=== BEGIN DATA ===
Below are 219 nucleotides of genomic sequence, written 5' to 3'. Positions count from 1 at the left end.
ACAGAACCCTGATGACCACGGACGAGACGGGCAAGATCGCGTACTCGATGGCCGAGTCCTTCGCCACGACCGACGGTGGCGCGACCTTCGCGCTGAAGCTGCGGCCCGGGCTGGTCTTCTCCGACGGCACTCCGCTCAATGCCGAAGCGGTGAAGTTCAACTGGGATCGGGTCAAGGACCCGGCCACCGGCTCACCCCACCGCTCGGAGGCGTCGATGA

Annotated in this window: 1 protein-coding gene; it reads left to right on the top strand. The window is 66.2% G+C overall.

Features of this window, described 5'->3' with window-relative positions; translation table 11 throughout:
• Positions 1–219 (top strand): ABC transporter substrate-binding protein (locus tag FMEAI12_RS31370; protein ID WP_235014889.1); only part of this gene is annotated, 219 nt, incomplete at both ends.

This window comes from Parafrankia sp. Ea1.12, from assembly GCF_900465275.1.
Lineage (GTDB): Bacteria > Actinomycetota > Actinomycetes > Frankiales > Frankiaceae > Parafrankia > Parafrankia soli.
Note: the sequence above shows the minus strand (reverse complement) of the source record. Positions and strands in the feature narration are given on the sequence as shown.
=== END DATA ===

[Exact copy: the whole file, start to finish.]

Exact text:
Below are 219 nucleotides of genomic sequence, written 5' to 3'. Positions count from 1 at the left end.
ACAGAACCCTGATGACCACGGACGAGACGGGCAAGATCGCGTACTCGATGGCCGAGTCCTTCGCCACGACCGACGGTGGCGCGACCTTCGCGCTGAAGCTGCGGCCCGGGCTGGTCTTCTCCGACGGCACTCCGCTCAATGCCGAAGCGGTGAAGTTCAACTGGGATCGGGTCAAGGACCCGGCCACCGGCTCACCCCACCGCTCGGAGGCGTCGATGA

Annotated in this window: 1 protein-coding gene; it reads left to right on the top strand. The window is 66.2% G+C overall.

Features of this window, described 5'->3' with window-relative positions; translation table 11 throughout:
• Positions 1–219 (top strand): ABC transporter substrate-binding protein (locus tag FMEAI12_RS31370; protein ID WP_235014889.1); only part of this gene is annotated, 219 nt, incomplete at both ends.

This window comes from Parafrankia sp. Ea1.12, from assembly GCF_900465275.1.
Lineage (GTDB): Bacteria > Actinomycetota > Actinomycetes > Frankiales > Frankiaceae > Parafrankia > Parafrankia soli.
Note: the sequence above shows the minus strand (reverse complement) of the source record. Positions and strands in the feature narration are given on the sequence as shown.